Brockworth Court

Brockworth Court is a Tudor house in the village of Brockworth, Gloucestershire, England. It is a Grade II* listed building.[1]

Brockworth Court

HouseEdit

The original house was granted to Llanthony Secunda Priory in the 12th Century and remained as a Priors residence until the dissolution of the monasteries in 1540 when it was granted to the Guise family by Henry VIII. It was altered and extended in the 18th and 19th centuries.[1] There is also a tithe barn dating from pre-Tudor times. Henry VIII and his second wife Anne Boleyn are noted as having visited in August 1535.[2]

Brockworth Court was inhabited by John Guise, the new Lord of the Manor, in 1540. Brockworth Court Tithe Barn was built in about the 13th century, with its size indicative the wealth of the Lord of the Manor at the time, Llanthony Priory.[3]

The Tithe Barn was almost completely destroyed by fire in 1996 and rebuilt using traditional materials and methods. The restoration work was granted an award by the CPRE. The Tithebarn hosts a number of wedding celebrations and the gardens for photographs. The gardens are also open on certain days for the NGS.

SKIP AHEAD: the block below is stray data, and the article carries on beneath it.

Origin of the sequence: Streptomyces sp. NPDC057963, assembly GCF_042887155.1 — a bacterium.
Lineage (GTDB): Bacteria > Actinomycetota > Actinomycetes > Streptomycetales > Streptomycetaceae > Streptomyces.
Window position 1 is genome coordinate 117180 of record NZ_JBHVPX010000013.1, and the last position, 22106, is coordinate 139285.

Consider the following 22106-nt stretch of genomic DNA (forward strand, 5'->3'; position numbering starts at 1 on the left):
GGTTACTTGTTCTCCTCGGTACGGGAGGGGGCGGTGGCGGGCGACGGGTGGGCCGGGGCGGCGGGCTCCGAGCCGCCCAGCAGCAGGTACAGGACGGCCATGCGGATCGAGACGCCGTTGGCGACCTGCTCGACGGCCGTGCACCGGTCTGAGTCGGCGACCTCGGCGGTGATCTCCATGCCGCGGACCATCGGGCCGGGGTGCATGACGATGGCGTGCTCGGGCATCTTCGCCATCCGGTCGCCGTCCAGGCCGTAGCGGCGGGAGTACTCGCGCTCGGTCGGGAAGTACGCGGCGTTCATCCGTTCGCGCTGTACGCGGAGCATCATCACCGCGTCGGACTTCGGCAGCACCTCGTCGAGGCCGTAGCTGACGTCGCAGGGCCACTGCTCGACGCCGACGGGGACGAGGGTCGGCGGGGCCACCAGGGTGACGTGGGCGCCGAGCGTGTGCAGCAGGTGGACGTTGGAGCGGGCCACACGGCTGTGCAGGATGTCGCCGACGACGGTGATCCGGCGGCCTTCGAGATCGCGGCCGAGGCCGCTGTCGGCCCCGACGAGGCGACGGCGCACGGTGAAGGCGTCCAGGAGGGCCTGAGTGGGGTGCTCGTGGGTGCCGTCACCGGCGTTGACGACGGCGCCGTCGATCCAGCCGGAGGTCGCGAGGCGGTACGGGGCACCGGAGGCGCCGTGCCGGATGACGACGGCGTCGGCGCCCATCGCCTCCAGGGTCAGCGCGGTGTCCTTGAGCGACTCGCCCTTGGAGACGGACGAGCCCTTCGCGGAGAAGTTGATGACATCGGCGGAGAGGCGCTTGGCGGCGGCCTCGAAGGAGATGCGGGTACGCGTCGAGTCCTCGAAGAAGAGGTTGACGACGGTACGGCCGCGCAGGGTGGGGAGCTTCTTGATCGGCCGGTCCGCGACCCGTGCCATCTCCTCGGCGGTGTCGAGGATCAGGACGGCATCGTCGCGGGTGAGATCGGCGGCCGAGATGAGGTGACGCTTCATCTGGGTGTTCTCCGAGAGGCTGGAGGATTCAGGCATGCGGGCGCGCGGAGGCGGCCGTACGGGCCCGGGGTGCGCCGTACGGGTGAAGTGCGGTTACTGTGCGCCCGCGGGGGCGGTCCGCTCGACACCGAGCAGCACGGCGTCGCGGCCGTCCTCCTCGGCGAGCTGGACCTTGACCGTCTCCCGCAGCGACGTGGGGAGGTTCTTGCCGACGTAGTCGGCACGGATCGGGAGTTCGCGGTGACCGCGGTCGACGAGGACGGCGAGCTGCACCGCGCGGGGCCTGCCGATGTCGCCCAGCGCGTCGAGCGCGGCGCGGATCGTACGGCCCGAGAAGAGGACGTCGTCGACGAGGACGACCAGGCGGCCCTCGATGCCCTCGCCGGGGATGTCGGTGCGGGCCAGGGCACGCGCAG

Brockworth Court Tithe Barn

Nearby Brockworth Mill and Mill Farm were situated at the intersection of Mill Lane and Horsbere Brook. The Domesday Book records a corn mill in Brockworth. When the Witcombe reservoir was built in 1863 the mill stopped working and fell into neglect.[3]

GardensEdit

The gardens at Brockworth Court are part of the National Gardens Scheme and are open to the public on selected days in May, June and September. There is an admission charge and home-made teas are available in the tithe barn. A tour of the house is available for groups of ten or more.[4]

ReferencesEdit

  1. ^ a b Good Stuff (10 January 1955). "Brockworth Court - Brockworth - Gloucestershire - England". British Listed Buildings. Retrieved 20 May 2015.
  2. ^ "Brockworth Court". ngs.org.uk. Retrieved 20 May 2018.
  3. ^ a b "History". St-george-brockworth.org.uk. Archived from the original on 3 March 2016. Retrieved 20 May 2015.
  4. ^ "NGS Gardens open for charity - Garden". Ngs.org.uk. Retrieved 20 May 2015.

SourcesEdit

  • Verey, David; Brooks, Alan (2002). Gloucestershire 2: The Vale and The Forest of Dean: Vale and Forest of Dean Pt. 2 (Pevsner Architectural Guides: Buildings of England) (3rd ed.). Yale University Press. ISBN 978-0300097337.

External linksEdit

Coordinates: 51°51′7″N 2°9′32″W / 51.85194°N 2.15889°W / 51.85194; -2.15889